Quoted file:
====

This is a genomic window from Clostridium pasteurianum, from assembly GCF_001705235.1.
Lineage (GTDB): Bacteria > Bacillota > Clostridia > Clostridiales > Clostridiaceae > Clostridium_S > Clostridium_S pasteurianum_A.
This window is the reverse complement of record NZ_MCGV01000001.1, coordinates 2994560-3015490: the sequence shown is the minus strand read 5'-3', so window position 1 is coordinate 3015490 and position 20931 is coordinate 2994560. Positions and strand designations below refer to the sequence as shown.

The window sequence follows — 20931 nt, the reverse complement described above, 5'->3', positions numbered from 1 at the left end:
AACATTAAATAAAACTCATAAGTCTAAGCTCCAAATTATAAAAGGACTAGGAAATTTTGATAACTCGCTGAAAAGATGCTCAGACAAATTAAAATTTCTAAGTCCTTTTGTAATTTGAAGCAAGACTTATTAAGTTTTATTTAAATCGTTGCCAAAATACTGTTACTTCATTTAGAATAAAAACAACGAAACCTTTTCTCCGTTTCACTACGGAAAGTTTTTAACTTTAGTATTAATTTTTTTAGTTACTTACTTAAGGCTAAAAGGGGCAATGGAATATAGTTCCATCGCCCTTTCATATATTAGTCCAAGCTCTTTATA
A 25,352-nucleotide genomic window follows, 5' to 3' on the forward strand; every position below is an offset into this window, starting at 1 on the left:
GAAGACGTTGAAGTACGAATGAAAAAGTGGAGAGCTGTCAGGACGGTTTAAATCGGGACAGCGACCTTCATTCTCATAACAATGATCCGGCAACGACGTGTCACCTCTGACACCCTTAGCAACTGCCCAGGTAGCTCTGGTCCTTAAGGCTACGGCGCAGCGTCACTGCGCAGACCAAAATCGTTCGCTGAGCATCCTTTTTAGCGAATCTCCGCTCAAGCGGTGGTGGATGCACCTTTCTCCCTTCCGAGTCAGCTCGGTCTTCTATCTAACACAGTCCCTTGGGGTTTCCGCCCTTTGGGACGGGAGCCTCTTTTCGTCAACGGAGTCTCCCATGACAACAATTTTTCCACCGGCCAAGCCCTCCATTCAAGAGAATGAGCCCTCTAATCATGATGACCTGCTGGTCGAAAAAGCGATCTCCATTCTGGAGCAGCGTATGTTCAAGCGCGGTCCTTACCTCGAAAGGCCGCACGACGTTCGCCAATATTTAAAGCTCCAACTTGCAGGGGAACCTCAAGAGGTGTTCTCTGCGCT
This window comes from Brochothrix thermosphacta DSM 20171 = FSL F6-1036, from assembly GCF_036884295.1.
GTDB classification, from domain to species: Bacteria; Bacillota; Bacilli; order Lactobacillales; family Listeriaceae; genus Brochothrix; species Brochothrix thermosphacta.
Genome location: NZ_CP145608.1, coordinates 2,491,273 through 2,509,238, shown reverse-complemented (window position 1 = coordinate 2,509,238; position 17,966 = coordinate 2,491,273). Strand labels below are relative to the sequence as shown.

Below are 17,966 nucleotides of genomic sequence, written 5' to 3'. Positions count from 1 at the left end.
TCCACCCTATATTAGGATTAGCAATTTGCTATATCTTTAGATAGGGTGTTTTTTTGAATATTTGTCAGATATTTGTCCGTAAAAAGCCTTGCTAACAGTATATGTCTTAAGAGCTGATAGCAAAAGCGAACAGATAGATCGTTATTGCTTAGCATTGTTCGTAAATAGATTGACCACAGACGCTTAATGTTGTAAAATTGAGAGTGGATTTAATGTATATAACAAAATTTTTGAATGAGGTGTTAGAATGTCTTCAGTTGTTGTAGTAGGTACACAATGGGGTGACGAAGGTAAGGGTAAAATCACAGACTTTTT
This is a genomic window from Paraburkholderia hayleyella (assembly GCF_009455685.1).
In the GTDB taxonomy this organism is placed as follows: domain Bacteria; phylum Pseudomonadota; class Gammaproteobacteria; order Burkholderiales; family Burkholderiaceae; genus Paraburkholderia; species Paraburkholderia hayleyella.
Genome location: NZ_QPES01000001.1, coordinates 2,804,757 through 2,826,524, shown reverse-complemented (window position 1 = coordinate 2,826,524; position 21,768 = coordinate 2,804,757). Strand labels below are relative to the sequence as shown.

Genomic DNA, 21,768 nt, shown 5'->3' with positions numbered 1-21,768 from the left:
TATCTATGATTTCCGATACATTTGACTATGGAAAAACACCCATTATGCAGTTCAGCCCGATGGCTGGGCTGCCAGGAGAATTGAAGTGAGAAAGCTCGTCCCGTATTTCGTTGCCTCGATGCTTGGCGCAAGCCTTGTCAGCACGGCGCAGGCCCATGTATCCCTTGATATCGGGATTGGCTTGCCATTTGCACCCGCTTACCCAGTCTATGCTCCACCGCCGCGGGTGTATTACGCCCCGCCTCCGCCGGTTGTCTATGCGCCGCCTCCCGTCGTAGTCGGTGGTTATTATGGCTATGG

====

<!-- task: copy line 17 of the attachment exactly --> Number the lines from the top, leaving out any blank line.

TATCTATGATTTCCGATACATTTGACTATGGAAAAACACCCATTATGCAGTTCAGCCCGATGGCTGGGCTGCCAGGAGAATTGAAGTGAGAAAGCTCGTCCCGTATTTCGTTGCCTCGATGCTTGGCGCAAGCCTTGTCAGCACGGCGCAGGCCCATGTATCCCTTGATATCGGGATTGGCTTGCCATTTGCACCCGCTTACCCAGTCTATGCTCCACCGCCGCGGGTGTATTACGCCCCGCCTCCGCCGGTTGTCTATGCGCCGCCTCCCGTCGTAGTCGGTGGTTATTATGGCTATGG